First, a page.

Great art can come from or be springboarded by great heart-break. That’s the premise that Australian actor Frances O’ Connor delivers in her directorial debut in this semi-fictional, partly dramatised version of the last few years in the life of the great English writer, Emily Brontë.
Having seen the film I thought it time to actually read Emily Brontë’s Wuthering Heights and so the next day I bought it from my favourite local bookshop, The Best Little Bookshop in Town (if you’re ever in Cronulla, Sydney, Australia please check it out, it’s a great bookshop) and I am enjoying it so far. I love it when one medium takes me to another.
Oliver Jackson-Cohen and Emma Mackey in Emily.
This film focusses on Emily and is held together brilliantly by an amazing central performance by Emma Mackey, her portrayal traverses the emotional landscape with depth and daring. Also starring Oliver Jackson-Cohen as William Weightman who Emily becomes involved with, Amelia Gething playing her younger sister Anne Brontë, Alexandra Dowling as older sister Charlotte, Fionn Whitehead as brother Bramwell, the mighty Adrian Dunbar (“Mother of God”) as the father, Patric and Gemma Jones as Aunt Branwell. Everyone is committed, talented and all give great performances. Being directed by an actor definitely helps the process.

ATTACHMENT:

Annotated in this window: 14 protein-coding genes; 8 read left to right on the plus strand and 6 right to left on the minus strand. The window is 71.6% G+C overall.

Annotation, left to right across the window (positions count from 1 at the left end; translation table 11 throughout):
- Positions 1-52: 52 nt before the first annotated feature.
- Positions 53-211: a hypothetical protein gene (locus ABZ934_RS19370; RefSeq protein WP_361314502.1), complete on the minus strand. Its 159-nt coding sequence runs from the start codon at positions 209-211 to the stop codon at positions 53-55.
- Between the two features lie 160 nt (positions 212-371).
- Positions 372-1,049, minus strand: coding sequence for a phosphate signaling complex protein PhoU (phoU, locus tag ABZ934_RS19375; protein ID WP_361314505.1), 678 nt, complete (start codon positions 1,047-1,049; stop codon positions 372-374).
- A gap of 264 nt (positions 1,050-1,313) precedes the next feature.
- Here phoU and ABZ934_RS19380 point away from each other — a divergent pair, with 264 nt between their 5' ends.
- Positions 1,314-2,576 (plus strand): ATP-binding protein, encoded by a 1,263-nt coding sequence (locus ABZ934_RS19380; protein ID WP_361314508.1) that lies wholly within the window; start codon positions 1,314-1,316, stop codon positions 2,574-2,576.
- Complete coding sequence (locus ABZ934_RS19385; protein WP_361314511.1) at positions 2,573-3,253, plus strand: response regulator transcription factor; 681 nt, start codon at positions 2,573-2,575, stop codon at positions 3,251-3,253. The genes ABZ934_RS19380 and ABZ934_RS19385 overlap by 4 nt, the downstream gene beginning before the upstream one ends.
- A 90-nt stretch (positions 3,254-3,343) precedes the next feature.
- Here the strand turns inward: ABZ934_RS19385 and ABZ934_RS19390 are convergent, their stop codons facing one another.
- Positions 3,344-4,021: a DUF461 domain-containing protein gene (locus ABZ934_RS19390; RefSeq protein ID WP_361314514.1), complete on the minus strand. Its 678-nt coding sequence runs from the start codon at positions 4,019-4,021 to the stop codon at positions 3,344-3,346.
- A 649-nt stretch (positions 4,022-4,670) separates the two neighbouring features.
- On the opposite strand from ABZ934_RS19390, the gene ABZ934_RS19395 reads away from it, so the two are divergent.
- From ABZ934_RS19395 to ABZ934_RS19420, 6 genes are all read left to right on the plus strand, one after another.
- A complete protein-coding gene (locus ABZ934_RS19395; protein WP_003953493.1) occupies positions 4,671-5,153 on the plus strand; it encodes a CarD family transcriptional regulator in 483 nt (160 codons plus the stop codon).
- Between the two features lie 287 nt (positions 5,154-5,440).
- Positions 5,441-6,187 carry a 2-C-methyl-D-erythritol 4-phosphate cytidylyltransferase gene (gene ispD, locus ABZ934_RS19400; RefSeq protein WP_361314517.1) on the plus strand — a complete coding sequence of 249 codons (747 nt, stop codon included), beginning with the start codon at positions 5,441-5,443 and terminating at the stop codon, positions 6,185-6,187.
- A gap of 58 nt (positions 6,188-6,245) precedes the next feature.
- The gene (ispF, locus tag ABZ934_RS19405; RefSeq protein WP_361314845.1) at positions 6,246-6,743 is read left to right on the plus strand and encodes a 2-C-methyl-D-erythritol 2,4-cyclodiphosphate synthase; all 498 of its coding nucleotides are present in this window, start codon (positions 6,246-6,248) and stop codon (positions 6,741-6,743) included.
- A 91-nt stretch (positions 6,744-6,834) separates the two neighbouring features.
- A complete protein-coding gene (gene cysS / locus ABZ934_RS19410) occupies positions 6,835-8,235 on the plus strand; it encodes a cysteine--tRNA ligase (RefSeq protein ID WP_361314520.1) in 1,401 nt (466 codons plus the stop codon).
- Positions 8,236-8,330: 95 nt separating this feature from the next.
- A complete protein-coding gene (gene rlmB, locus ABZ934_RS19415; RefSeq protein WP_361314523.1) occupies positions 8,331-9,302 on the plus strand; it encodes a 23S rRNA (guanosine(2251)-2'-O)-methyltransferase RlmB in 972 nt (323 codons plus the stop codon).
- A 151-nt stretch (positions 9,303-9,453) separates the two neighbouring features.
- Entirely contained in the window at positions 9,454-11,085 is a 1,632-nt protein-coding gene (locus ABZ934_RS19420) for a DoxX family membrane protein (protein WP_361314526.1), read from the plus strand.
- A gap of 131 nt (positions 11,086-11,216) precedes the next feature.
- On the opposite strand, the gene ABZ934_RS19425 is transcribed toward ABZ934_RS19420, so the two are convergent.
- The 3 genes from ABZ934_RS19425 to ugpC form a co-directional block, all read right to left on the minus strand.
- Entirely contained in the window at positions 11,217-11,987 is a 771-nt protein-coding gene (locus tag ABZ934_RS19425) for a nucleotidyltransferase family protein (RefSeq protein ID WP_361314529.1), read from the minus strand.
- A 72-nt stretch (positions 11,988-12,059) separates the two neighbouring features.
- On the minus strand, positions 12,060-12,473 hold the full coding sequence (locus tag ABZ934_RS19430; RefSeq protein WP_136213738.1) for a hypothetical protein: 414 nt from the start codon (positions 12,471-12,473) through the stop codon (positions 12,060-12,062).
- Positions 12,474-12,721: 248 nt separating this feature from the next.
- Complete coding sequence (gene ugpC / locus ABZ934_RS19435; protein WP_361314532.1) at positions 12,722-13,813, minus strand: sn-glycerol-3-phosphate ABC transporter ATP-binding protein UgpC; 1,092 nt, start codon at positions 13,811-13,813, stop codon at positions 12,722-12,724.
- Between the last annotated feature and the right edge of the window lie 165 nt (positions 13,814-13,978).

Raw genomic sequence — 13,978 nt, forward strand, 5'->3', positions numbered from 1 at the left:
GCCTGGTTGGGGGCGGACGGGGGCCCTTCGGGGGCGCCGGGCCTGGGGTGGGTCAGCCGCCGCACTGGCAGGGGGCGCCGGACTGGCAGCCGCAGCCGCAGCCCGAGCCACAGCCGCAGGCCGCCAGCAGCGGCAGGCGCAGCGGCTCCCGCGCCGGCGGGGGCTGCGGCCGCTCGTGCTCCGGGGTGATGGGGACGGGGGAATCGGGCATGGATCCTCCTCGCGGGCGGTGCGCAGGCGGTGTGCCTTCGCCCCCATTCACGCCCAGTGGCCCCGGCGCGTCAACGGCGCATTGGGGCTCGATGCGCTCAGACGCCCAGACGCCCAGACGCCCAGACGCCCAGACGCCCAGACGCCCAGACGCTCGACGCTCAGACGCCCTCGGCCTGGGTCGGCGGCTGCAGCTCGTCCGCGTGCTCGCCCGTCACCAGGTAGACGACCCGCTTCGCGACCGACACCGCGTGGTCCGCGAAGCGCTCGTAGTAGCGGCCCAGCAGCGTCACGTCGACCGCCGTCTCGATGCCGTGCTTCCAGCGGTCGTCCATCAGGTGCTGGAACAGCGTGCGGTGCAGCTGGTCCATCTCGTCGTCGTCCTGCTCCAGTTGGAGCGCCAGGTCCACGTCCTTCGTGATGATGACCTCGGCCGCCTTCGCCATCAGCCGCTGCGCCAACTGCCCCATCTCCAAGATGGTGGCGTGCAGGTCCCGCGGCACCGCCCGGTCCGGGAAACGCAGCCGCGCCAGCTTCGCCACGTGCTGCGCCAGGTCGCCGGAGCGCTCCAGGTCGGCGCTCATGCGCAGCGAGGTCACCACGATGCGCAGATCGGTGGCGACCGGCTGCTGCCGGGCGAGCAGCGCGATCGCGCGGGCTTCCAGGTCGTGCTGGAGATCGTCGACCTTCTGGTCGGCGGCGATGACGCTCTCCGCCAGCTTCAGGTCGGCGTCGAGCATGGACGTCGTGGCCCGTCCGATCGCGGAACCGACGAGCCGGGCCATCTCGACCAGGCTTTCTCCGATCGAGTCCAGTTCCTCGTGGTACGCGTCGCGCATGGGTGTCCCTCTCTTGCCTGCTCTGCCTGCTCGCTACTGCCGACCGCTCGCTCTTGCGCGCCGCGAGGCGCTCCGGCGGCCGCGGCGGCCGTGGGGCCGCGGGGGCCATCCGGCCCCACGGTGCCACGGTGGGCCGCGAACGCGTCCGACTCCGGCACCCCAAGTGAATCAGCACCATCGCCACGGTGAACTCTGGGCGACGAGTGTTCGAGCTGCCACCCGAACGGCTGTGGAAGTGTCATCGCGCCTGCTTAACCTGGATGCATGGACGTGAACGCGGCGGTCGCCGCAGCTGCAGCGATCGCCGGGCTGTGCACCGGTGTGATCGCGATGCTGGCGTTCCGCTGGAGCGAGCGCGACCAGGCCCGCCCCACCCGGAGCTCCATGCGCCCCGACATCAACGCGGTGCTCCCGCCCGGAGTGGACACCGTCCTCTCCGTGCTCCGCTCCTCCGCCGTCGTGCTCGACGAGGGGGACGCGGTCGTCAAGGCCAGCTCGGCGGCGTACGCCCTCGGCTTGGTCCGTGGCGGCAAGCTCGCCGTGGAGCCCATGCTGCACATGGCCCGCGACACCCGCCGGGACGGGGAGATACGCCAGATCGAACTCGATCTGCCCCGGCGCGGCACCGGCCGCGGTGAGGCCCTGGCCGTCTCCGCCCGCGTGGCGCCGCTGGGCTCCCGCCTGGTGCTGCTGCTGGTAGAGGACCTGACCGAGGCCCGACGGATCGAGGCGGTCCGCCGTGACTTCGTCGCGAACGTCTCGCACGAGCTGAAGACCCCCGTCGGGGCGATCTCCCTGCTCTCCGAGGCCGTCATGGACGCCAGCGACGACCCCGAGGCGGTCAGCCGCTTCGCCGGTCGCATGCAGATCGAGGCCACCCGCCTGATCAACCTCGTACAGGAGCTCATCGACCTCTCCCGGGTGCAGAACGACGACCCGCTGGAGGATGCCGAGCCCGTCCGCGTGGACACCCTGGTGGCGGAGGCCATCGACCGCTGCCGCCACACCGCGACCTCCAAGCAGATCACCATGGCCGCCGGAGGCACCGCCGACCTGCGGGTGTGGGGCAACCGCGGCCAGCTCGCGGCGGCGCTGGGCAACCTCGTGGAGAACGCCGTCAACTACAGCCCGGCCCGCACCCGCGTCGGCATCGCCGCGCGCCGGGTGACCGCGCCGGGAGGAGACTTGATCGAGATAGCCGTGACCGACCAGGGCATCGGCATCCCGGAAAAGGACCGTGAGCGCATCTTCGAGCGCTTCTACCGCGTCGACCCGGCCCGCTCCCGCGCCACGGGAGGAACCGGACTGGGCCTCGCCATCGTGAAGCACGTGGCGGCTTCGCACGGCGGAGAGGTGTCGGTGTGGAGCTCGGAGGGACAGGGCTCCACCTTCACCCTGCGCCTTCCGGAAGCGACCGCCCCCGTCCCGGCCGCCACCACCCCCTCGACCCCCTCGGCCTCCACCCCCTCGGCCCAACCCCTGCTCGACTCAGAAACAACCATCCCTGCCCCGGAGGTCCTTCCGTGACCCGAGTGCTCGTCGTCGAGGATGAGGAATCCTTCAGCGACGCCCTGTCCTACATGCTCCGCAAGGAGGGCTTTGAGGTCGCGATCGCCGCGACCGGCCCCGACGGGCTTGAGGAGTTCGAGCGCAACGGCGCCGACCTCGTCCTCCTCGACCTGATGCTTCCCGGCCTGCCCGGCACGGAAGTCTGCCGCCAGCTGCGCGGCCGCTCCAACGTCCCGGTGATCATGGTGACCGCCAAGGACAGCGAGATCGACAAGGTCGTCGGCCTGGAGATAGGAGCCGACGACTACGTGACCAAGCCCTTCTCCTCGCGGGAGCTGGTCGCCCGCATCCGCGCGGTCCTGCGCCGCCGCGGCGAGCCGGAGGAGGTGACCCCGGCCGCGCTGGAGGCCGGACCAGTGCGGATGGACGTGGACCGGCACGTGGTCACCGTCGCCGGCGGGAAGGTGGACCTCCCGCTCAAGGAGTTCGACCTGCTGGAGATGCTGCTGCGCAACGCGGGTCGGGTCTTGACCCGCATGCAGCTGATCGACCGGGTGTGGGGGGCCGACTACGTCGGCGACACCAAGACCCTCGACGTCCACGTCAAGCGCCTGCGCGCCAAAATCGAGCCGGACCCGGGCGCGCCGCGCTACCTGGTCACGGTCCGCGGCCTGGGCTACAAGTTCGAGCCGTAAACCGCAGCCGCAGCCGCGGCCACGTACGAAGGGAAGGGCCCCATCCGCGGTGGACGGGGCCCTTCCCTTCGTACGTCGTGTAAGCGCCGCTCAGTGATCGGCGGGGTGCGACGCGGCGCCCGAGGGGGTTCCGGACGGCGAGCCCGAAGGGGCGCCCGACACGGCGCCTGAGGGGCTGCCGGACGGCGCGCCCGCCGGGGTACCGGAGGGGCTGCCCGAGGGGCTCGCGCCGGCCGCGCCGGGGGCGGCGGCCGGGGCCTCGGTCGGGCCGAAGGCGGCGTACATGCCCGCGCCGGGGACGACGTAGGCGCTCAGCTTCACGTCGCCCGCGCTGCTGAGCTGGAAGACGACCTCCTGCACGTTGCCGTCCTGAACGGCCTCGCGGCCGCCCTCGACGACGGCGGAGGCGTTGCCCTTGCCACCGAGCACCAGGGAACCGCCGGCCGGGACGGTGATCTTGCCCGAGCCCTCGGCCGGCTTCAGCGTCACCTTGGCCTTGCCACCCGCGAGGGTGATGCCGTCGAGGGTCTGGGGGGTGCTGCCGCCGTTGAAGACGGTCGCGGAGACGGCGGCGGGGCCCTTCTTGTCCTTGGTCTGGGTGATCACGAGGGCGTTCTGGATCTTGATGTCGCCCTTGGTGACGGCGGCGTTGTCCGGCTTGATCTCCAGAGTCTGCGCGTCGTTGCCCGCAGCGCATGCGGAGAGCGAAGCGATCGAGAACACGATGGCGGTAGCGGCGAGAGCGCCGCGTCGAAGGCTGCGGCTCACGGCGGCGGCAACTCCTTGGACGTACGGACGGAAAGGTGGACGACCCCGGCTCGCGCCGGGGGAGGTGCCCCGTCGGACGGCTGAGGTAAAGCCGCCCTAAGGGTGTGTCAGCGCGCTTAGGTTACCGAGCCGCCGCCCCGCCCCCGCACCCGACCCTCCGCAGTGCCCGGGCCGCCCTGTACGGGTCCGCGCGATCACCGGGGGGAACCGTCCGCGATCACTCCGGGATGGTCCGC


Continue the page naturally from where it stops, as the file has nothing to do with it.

Adrian Dunbar, Gemma Jones, Emma Mackey and Amelia Gethin in Emily
Abel Korzeniowski musically scores the film beautifully, at times wistful and others heart wrenchingly so.
What is it with violins and their ability to connect to and express the feelings and emotions of the heart? Is there an instrument that does specifically that any better? Think of Itzhak Perlman’s playing on John William’s soundtrack to Schindler’s List. Heartbreaking.
The line is fine. Too much and it spoils, too little and it fails to garner an emotional response but just right….. Korzeniowski treads the line with grace and beauty.
The Brontë sisters.
Emily is known in town as ‘the strange one’ as her thinking lies outside the box and this is ultimately where her genius comes from. She writes poems that are lauded by her brother Branwell, her sisters and the local curate. Her father doesn’t know what to do with her and Emily becomes a teacher at a school before eventually finding it all too much and returning to the family home. She falls in love with the local Curate, William who is filled with confusion, and inner conflict and thus there the drama lies.
Deftly written and directed by Frances O’ Connor it tells of Emily’s short but passionate life utilising known events and imagined situations to dramatise her life.
Brilliant, moving and poetic this is a worthy addition to the mythology and history of the Brontës.